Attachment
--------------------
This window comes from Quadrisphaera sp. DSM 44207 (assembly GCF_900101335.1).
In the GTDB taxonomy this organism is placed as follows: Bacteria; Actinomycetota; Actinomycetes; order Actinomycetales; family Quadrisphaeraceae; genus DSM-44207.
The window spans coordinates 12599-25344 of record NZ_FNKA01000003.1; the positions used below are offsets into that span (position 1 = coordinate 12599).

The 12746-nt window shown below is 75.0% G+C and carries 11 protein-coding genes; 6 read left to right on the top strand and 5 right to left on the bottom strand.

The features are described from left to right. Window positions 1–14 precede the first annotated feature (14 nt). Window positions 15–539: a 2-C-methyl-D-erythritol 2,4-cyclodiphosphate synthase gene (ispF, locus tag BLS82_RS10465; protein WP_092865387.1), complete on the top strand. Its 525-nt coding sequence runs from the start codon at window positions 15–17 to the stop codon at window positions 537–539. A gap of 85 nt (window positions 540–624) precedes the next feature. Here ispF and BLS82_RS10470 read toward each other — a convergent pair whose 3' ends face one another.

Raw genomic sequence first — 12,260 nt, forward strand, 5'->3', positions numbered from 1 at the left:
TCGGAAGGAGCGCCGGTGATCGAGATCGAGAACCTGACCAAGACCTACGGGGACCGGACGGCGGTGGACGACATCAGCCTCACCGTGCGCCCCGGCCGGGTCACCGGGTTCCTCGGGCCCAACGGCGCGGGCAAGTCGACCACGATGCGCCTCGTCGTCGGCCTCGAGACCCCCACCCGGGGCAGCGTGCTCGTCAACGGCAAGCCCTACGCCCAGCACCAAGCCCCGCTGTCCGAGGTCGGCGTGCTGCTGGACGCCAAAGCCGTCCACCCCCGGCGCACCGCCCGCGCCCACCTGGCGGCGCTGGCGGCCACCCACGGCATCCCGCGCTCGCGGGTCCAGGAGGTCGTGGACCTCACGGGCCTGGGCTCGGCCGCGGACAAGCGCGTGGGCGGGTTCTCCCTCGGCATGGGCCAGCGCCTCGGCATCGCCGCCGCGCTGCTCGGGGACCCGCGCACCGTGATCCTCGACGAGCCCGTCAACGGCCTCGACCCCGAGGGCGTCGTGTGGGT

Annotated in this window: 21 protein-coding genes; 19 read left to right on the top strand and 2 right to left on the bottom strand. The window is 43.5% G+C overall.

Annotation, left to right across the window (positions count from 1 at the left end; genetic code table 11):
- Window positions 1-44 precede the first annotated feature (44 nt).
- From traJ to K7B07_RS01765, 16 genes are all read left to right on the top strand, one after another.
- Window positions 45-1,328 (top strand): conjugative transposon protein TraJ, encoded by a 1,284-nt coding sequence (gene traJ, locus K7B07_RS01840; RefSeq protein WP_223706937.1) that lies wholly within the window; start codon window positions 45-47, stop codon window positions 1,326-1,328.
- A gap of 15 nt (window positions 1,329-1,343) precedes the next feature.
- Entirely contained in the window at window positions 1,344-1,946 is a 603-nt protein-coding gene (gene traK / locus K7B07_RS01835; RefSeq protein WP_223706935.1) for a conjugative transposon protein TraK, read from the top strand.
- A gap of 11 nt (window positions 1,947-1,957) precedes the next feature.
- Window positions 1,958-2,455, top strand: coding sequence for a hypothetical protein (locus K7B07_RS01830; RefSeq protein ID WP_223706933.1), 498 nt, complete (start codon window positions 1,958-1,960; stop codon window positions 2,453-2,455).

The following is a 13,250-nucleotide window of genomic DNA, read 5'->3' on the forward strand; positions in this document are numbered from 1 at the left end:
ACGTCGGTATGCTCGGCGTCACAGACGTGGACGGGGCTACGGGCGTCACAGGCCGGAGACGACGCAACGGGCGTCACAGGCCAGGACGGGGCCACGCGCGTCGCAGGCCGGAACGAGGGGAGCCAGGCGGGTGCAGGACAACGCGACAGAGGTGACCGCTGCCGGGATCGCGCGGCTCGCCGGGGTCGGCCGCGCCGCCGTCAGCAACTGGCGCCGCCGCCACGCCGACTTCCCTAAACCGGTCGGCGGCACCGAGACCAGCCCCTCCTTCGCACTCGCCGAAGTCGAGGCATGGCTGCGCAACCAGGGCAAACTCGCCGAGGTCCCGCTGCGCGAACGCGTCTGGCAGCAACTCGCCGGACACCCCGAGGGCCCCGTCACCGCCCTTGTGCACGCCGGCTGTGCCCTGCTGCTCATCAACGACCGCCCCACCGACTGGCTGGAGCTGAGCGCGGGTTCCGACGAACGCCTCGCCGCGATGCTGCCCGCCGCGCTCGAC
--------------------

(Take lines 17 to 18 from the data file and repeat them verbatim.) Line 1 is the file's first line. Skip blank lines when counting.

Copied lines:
The following is a 13,250-nucleotide window of genomic DNA, read 5'->3' on the forward strand; positions in this document are numbered from 1 at the left end:
ACGTCGGTATGCTCGGCGTCACAGACGTGGACGGGGCTACGGGCGTCACAGGCCGGAGACGACGCAACGGGCGTCACAGGCCAGGACGGGGCCACGCGCGTCGCAGGCCGGAACGAGGGGAGCCAGGCGGGTGCAGGACAACGCGACAGAGGTGACCGCTGCCGGGATCGCGCGGCTCGCCGGGGTCGGCCGCGCCGCCGTCAGCAACTGGCGCCGCCGCCACGCCGACTTCCCTAAACCGGTCGGCGGCACCGAGACCAGCCCCTCCTTCGCACTCGCCGAAGTCGAGGCATGGCTGCGCAACCAGGGCAAACTCGCCGAGGTCCCGCTGCGCGAACGCGTCTGGCAGCAACTCGCCGGACACCCCGAGGGCCCCGTCACCGCCCTTGTGCACGCCGGCTGTGCCCTGCTGCTCATCAACGACCGCCCCACCGACTGGCTGGAGCTGAGCGCGGGTTCCGACGAACGCCTCGCCGCGATGCTGCCCGCCGCGCTCGAC